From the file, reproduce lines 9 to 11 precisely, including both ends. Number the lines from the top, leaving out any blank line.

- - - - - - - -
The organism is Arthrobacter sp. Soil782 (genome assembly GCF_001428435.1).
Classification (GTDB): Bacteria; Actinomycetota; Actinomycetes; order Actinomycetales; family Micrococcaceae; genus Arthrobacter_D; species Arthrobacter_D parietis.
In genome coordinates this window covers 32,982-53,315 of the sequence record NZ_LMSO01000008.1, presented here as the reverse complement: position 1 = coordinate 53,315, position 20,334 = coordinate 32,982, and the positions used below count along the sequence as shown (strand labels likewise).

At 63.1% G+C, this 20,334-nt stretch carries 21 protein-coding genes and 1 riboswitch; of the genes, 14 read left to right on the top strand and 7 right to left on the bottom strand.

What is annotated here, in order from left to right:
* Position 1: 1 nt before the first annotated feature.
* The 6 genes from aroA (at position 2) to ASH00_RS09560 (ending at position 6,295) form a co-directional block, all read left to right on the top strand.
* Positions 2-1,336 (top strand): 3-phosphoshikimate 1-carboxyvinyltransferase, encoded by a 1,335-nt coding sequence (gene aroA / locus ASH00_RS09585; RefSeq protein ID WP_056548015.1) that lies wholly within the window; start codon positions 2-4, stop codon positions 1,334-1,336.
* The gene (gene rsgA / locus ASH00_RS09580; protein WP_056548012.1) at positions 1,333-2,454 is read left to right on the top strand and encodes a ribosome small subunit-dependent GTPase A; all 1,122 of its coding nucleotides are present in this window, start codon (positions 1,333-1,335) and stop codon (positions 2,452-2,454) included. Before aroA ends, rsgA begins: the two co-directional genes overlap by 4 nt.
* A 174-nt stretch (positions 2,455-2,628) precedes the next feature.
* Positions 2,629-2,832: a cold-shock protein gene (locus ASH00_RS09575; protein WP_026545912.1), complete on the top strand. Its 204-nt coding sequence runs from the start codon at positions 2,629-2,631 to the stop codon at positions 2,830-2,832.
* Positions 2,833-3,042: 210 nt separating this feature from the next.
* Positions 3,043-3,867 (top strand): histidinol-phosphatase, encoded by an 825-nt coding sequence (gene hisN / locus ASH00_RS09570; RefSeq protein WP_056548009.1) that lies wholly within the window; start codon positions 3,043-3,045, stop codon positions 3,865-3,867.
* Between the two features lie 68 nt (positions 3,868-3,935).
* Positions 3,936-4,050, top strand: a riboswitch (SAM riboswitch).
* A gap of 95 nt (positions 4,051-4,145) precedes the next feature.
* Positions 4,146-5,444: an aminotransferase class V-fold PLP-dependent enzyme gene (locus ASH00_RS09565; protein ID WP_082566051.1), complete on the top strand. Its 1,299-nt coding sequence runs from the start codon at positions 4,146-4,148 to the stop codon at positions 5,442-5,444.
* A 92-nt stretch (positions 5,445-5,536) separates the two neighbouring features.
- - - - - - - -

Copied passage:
* The gene (gene rsgA / locus ASH00_RS09580; protein WP_056548012.1) at positions 1,333-2,454 is read left to right on the top strand and encodes a ribosome small subunit-dependent GTPase A; all 1,122 of its coding nucleotides are present in this window, start codon (positions 1,333-1,335) and stop codon (positions 2,452-2,454) included. Before aroA ends, rsgA begins: the two co-directional genes overlap by 4 nt.
* A 174-nt stretch (positions 2,455-2,628) precedes the next feature.
* Positions 2,629-2,832: a cold-shock protein gene (locus ASH00_RS09575; protein WP_026545912.1), complete on the top strand. Its 204-nt coding sequence runs from the start codon at positions 2,629-2,631 to the stop codon at positions 2,830-2,832.